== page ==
Karl Bulla disappeared but his son Victor Bulla took to the streets. He recorded on film the rise of the Bolsheviks including a freeze frame of Tsarist forces killing unarmed protestors demanding food, shortly before Nicholas II abdicated: ‘The Shooting of Demonstrators on June 4, 1917 on Nevsky Prospekt’. The photograph would become celebrated throughout Revolutionary Russia, an image that would today sit quite comfortably beside work by Robert Capa, Henri Cartier-Bresson or, in more modern times, Don McCullen.
Later, Victor Bulla also lost favour. In 1922 he had visited Germany and after the death of Lenin in January 1924, the young Bulla’s ethnic roots and his proximity to the Germans began to draw the attention of the Leningrad authorities to the work of the KK Bulla studio. In 1937, when Stalin’s terror struck Leningrad, Victor Bulla’s studio was raided by the secret police who accused him of being a spy and a moral degenerate.
Weekend traced Victor’s daughter, Valentina Kamensky, who amazingly still lives in St Petersburg. Kamensky could still recall what happened on the day of the raid. ‘The secret police charged into our apartment and pulled down everything. All the cupboards were emptied of their glass negatives. And when everything was on the floor the police with their heavy boots somehow did this devil-dance, smashing the priceless photographs taken by our family,’ she said.
The following year, on July 15, 1938, Viktor Bulla was judged a ‘People’s Enemy’ and taken in shackles aboard a windowless cargo train bound for the gulags in Maxim Gorky’s ‘land of ice and chains’, in the frozen far East of Russia, where he was to serve a 10-year sentence. Valentina Kamensky said that the family only heard about their father once more, when a letter arrived in 1944 informing them that Victor Bulla had died of cancer in an unknown prison camp.
The only reason why any of the photographs have survived is that three years before Victor was arrested, he donated 132 683 negatives to the state archives. Valentina Kamenksy said: ‘History is strange. In 1958, the tide turned. My father was rehabilitated. Stalin had died and so old scores were forgotten. But the damage was done and even now many in this city do not know about the greatness of the Bulla studio.’ And as if to demonstrate the divisiveness of the times, and the fulsome nature of the Bulla pardon, Karl Bulla’s great grandson Andrey Kamensky went on to become a KGB major. Today he is retired and still lives in St Petersburg although General Kamensky declines to talk about his ancestors.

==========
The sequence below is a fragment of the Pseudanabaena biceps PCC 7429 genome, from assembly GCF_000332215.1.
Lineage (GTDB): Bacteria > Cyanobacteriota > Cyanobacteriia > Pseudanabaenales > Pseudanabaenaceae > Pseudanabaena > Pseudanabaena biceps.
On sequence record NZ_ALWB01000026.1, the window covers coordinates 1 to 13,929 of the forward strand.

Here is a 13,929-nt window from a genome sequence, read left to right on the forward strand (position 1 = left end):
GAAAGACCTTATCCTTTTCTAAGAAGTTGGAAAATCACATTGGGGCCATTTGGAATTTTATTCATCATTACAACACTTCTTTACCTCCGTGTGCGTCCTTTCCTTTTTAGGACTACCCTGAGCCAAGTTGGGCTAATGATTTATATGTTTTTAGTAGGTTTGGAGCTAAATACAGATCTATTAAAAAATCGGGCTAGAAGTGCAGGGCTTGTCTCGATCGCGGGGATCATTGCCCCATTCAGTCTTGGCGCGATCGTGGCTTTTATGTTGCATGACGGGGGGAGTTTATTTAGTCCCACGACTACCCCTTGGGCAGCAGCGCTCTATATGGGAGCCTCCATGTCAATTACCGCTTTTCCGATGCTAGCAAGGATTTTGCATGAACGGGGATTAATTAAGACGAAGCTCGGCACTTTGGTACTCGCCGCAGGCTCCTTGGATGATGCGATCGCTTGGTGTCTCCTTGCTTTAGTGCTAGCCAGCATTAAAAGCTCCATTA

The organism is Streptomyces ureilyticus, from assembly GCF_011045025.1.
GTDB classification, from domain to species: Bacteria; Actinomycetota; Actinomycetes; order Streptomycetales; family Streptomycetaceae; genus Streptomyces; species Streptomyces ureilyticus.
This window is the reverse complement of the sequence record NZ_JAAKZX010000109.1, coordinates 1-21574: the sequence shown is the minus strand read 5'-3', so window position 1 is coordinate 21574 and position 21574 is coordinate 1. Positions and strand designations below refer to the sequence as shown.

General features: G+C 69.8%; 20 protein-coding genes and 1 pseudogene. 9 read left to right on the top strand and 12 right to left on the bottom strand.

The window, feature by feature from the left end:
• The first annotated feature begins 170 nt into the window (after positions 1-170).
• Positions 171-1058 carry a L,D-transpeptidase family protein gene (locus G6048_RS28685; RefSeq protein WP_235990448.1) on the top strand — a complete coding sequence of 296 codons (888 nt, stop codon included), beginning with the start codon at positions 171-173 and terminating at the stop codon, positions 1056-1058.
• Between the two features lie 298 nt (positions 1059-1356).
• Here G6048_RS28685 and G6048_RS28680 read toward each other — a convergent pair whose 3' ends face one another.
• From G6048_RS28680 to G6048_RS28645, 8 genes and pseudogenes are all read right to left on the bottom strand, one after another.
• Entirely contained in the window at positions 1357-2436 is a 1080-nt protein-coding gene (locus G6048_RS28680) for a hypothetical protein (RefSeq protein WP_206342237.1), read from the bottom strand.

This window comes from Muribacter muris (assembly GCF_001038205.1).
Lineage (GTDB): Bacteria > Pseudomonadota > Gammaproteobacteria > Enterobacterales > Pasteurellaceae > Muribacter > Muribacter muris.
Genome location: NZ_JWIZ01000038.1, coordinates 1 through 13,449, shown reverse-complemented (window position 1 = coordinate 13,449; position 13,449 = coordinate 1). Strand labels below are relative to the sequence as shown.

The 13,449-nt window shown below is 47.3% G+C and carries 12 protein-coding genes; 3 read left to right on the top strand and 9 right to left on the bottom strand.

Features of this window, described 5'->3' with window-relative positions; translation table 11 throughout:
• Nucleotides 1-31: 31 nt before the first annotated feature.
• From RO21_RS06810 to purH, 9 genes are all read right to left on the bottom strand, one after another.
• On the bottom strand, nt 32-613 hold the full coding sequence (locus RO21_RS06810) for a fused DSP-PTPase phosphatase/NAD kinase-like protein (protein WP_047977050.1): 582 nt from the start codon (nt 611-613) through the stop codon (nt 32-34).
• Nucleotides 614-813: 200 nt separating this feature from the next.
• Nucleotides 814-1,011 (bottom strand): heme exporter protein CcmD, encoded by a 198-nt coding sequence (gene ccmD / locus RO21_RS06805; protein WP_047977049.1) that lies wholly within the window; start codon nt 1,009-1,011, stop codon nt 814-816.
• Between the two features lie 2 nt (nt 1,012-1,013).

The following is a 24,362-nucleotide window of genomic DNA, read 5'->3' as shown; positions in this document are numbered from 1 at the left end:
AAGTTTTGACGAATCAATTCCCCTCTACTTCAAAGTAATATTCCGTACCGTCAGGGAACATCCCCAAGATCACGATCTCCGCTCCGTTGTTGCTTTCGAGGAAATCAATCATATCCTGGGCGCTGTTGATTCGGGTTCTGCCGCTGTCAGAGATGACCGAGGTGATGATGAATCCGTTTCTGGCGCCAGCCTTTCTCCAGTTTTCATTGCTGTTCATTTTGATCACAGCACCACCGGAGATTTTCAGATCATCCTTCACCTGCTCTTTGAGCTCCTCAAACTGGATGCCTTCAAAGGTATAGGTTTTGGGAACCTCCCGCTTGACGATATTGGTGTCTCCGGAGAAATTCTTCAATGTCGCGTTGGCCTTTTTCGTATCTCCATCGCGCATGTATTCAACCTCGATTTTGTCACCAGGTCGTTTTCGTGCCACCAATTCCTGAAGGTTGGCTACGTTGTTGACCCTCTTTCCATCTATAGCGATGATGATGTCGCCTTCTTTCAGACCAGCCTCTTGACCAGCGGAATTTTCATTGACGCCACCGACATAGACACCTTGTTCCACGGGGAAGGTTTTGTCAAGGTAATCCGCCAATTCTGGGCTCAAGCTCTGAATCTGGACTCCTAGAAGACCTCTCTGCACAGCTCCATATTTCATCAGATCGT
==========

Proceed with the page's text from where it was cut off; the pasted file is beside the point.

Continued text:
What makes the Bulla studios’ photographs most striking, and may go some way to explaining the disappearance of Karl Bulla and the exile of Victor is the shear and unadulterated campness of many of the works: amateur and professional fitness fanatics, the musclemen and would-be Olympians, nearly-naked men posed in striking Greco-Roman tableaux. Bulla’s early work revelled in the private world of men, shots posed to appear candid of naked torsos at the bathhouse, or of undressed sportsmen being prodded by faux physicians in a drawing room. Later, as the times became more martial, the models chosen were Herculean men and Amazonian women corralled into emblems of Soviet power as if Buzby Berkeley had been asked to choreograph a socialist Spartakiad.
According to Dr Dan Healey, a senior lecturer in history at the University of Wales, Swansea, who has published an incisive study on Russia’s attitude to homosexuality, the studio of KK Bulla recorded the discrete gay culture that Tsarist Russia permitted to exist. Healey told Weekend that the Orthodox Church did not rally against sodomy and it was not until 1835 that a bar on it was extended from the armed forces to the general population. ‘Even then, it was rarely enforced,’ Healey said. ‘While the French and German police entrapped gay men using sting operations, the Russian police turned a blind eye enabling a gay culture to evolve in St Petersburg and to some extent Moscow.’ Men met partners in bathhouses or on the street, exchanging signals. For women, the only escape from society’s expectations of femininity was joining the Cheka (secret police) or army where they were permitted to wear uniforms.